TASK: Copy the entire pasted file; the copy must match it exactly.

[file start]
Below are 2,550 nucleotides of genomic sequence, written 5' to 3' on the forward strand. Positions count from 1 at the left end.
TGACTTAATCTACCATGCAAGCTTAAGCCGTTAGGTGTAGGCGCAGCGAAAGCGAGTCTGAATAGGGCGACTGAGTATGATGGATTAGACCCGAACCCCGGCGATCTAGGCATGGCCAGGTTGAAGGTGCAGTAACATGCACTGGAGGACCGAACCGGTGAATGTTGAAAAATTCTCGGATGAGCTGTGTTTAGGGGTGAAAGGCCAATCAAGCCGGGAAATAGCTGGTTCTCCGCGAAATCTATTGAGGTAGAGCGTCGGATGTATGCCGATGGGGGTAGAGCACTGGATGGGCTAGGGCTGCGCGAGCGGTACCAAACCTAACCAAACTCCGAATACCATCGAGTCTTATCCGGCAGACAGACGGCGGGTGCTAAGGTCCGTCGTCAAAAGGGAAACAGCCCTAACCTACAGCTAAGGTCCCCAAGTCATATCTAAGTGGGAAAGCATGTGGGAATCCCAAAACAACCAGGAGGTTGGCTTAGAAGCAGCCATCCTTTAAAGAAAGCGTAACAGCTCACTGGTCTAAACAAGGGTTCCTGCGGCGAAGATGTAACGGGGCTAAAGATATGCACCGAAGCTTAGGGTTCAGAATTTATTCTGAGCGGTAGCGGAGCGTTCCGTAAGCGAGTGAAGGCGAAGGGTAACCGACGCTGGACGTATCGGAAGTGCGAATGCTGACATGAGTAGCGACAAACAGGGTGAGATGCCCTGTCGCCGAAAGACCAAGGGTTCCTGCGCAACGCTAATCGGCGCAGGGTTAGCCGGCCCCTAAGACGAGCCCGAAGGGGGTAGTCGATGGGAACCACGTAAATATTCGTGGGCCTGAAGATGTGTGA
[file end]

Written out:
Below are 2,550 nucleotides of genomic sequence, written 5' to 3' on the forward strand. Positions count from 1 at the left end.
TGACTTAATCTACCATGCAAGCTTAAGCCGTTAGGTGTAGGCGCAGCGAAAGCGAGTCTGAATAGGGCGACTGAGTATGATGGATTAGACCCGAACCCCGGCGATCTAGGCATGGCCAGGTTGAAGGTGCAGTAACATGCACTGGAGGACCGAACCGGTGAATGTTGAAAAATTCTCGGATGAGCTGTGTTTAGGGGTGAAAGGCCAATCAAGCCGGGAAATAGCTGGTTCTCCGCGAAATCTATTGAGGTAGAGCGTCGGATGTATGCCGATGGGGGTAGAGCACTGGATGGGCTAGGGCTGCGCGAGCGGTACCAAACCTAACCAAACTCCGAATACCATCGAGTCTTATCCGGCAGACAGACGGCGGGTGCTAAGGTCCGTCGTCAAAAGGGAAACAGCCCTAACCTACAGCTAAGGTCCCCAAGTCATATCTAAGTGGGAAAGCATGTGGGAATCCCAAAACAACCAGGAGGTTGGCTTAGAAGCAGCCATCCTTTAAAGAAAGCGTAACAGCTCACTGGTCTAAACAAGGGTTCCTGCGGCGAAGATGTAACGGGGCTAAAGATATGCACCGAAGCTTAGGGTTCAGAATTTATTCTGAGCGGTAGCGGAGCGTTCCGTAAGCGAGTGAAGGCGAAGGGTAACCGACGCTGGACGTATCGGAAGTGCGAATGCTGACATGAGTAGCGACAAACAGGGTGAGATGCCCTGTCGCCGAAAGACCAAGGGTTCCTGCGCAACGCTAATCGGCGCAGGGTTAGCCGGCCCCTAAGACGAGCCCGAAGGGGGTAGTCGATGGGAACCACGTAAATATTCGTGGGCCTGAAGATGTGTGA